The airbag is one of the most important safety features in a vehicle. When an airbag doesn’t function as intended, its effects could be potentially dangerous. In January, Toyota issued a recall of nearly 752,000 Corolla and Corolla Matrix models due to a defective IC chip in the airbag’s control unit. The chip could have been distracted by other electrical devices in the car, and could have potentially led to an unexpected deployment of the airbags. This week, USA Today reports that Hyundai is recalling 5,200 2012-2013 Azera models for a possible defect in the airbag system.
According to Hyundai, the defect could affect “the ability of the sensor to properly distinguish when the front passenger airbag should be deactivated.” As a result, an airbag could inflate when a smaller-sized person, such as a child, is in the passenger seat and cause injury or death. Typically, the front seats of vehicles use sensors that are able to differentiate between smaller, lighter passengers and regular-sized adults. The full force of an airbag deployment could be harmful to a smaller-sized person, so airbags usually inflate more gently, or not at all, in the event of a crash.
Autoliv Korea, one of Hyundai’s suppliers, informed the automaker last November that “a change in fabric covering the sensor mat within the seat could cause the system to misread the sensor and inflate the airbag when it shouldn’t,” according to USA Today. The automaker also stated that it received five warranty claims as a result of the airbag warning lights in the models turning on for no reason from May through November 2012.
The Azera models which are the subject of the recall were manufactured between May 22, 2012 and November 23, 2012. Auto World News reports that Hyundai stated that it has fixed the problem in newer models. Hyundai plans to begin notifying owners of the recall in the third quarter of this year. Hyundai dealers will recalibrate the airbag system on the affected vehicles.
It’s not uncommon for automobiles to be recalled because of a problem related to airbags. For instance, this week one of Chrysler’s six unrelated recalls involved vehicles that were manufactured with defective airbag warning lights that could possibly activate when there is no actual problem. Approximately 119,000 Chrysler vehicles were affected by that particular recall. Read more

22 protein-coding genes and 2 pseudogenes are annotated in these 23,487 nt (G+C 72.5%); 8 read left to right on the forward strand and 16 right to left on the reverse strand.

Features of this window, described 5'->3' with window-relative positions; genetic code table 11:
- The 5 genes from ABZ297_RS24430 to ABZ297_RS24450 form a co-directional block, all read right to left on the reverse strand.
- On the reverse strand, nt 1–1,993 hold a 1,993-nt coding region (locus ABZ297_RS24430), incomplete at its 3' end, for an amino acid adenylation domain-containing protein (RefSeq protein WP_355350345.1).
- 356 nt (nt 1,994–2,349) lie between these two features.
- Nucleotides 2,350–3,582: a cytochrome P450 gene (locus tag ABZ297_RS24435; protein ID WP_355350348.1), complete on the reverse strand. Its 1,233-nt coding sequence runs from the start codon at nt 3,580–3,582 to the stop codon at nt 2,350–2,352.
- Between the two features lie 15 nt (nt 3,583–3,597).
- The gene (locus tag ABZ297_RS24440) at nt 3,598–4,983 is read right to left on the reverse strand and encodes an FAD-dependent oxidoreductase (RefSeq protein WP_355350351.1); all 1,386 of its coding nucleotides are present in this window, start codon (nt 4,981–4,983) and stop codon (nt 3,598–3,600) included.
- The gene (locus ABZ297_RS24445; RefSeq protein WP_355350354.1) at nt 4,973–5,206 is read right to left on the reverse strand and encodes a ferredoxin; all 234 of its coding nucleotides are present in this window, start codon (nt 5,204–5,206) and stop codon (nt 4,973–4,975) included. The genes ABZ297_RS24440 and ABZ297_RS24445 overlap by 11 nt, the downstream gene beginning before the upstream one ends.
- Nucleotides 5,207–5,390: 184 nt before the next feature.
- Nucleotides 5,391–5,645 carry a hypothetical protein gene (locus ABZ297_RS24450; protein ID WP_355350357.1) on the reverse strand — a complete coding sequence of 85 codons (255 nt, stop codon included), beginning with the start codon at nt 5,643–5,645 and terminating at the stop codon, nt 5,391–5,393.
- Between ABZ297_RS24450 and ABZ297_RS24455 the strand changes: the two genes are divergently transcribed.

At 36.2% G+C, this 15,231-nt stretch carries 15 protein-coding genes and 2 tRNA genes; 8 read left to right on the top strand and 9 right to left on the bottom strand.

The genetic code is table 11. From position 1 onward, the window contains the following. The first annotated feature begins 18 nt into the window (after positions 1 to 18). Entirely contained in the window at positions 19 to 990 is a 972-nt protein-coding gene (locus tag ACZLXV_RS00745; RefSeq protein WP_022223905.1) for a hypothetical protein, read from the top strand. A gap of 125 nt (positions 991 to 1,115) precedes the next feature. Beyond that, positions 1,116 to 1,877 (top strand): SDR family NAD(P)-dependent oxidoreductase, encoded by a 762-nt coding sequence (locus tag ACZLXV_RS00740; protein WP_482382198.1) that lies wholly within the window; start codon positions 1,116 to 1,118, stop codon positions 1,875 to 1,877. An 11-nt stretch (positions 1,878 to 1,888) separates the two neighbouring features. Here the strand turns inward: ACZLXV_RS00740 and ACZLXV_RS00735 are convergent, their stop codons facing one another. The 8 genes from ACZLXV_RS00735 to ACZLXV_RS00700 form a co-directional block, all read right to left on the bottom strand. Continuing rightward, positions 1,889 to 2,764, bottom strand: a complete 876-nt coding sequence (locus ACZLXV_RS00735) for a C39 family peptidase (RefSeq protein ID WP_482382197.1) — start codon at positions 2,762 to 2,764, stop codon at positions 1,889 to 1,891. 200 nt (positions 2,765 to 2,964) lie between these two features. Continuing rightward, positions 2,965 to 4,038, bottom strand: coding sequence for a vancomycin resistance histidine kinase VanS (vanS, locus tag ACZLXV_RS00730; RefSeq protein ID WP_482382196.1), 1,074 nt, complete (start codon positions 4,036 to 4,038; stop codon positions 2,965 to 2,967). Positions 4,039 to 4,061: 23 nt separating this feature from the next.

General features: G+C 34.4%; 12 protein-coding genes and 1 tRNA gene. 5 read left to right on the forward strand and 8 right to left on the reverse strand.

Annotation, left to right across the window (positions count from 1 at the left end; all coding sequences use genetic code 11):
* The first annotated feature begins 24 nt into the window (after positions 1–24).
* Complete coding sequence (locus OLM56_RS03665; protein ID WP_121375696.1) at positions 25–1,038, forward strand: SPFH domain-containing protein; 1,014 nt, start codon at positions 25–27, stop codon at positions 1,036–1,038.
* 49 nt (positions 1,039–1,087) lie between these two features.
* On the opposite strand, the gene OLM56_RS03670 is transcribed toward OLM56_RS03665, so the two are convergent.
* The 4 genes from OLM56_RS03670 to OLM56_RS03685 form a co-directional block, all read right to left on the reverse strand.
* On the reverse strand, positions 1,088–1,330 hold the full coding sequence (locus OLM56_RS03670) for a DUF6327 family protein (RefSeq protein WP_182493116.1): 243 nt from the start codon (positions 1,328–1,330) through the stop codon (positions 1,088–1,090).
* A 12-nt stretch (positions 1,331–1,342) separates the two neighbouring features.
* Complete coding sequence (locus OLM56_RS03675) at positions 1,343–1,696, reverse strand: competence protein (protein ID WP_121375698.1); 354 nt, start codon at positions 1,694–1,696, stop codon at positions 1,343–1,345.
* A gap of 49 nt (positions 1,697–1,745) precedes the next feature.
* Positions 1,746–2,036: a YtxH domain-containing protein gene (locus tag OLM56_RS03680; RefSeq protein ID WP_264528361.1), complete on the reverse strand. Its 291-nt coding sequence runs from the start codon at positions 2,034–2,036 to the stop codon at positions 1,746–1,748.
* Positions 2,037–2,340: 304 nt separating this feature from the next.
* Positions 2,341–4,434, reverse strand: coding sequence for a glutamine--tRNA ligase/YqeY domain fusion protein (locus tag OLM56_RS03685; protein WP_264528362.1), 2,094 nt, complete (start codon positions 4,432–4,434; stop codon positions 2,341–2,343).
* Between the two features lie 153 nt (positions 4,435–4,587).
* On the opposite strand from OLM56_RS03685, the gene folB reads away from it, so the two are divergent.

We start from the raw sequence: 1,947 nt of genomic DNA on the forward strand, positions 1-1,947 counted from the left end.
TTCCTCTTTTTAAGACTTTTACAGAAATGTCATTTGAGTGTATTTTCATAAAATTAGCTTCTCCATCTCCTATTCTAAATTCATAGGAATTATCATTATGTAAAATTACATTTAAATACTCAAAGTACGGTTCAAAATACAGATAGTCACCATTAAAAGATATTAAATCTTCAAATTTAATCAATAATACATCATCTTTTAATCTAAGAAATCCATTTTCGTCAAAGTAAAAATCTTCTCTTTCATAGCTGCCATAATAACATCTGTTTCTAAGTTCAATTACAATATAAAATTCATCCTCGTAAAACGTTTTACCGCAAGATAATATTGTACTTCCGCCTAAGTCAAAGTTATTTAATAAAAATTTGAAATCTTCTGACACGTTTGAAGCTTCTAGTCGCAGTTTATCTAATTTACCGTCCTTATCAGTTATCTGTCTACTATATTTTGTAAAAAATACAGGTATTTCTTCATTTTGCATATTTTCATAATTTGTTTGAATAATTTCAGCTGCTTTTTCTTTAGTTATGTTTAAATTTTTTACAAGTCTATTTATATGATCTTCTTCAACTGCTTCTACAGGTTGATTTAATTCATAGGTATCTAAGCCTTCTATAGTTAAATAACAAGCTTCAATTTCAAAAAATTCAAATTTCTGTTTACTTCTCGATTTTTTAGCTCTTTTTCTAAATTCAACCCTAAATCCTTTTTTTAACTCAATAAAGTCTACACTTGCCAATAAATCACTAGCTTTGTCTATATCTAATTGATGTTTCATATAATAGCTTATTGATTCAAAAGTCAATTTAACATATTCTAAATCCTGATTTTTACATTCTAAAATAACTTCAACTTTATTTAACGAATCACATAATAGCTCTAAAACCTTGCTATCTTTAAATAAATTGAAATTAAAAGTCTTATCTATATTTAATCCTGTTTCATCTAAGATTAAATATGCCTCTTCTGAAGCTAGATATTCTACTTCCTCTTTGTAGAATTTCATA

Last October, General Motors LLC announced the recall of approximately 2,949 vehicles because of a manufacturing defect with the shorting bar in the front driver’s side airbag. Basically, the recall report stated that the shorting bar could accidentally touch the airbag terminals, which would stop the airbag from deploying in the event of an accident. Read more
Yesterday’s recalled news showed that automobile defects can happen on a number of levels, and not just simply during the manufacturing process. In this case, 3,235 Toyota models were recalled by Southeast Toyota Distributors because employees failed to properly install and calibrate passenger side airbag sensors, which means that the safety devices could either deploy unexpectedly or not at all. Read more
Toyota owners in the Southeast U.S. may find themselves with an unexpected burden this week, as the National Highway Traffic Safety Administration is reporting that a Florida Toyota distributor may be responsible for malfunctioning airbag sensors in various year models of the Japanese automobile manufacturer’s most popular vehicles. Read more
In a year that has featured reports of automobile recalls for a variety of reasons, ranging from defective airbags to engine fires, it is important to remind consumers that the size of a recall doesn’t always define the severity. Read more
While it’s not quite on par with the recent major automobile recalls by Ford Motor Co., which recalled 154,604 Fiestas for failure to meet federal airbag standards, or Chrysler Group LLC, which recalled 744,822 Jeep Liberty and Grand Cherokee vehicles for defective airbags, Toyota Motor Sales, USA, Inc. Read more
Ford Motor Company announced the recall of more than 154,000 Fiesta vehicles in October because, as the National Highway Traffic Safety Administration reported, the design of the popular compact automobiles failed to meet federal airbag standards. Read more
When people think about airbag safety in their automobiles, they generally think of that giant balloon that comes from the steering wheel and above the glove compartment. Front airbags are crucial in saving lives in automobile accidents, as the National Highway Traffic Safety Administration reports that the supplemental safety devices saved more than 25,000 lives in the United States between 1987 and 2008. But last year the NHTSA also declared that more needed to be done in regard to side curtain airbags. Read more
Any time a person is seeking to buy a used car, it is imperative that he or she do a thorough background check on the vehicle. This should go well beyond the typical declaration of “Show me the Carfax”, because there’s so much more to a vehicle’s history than just accidents. Obviously, an accident history is crucially important knowledge, but so is the vehicle’s repair and maintenance background. Read more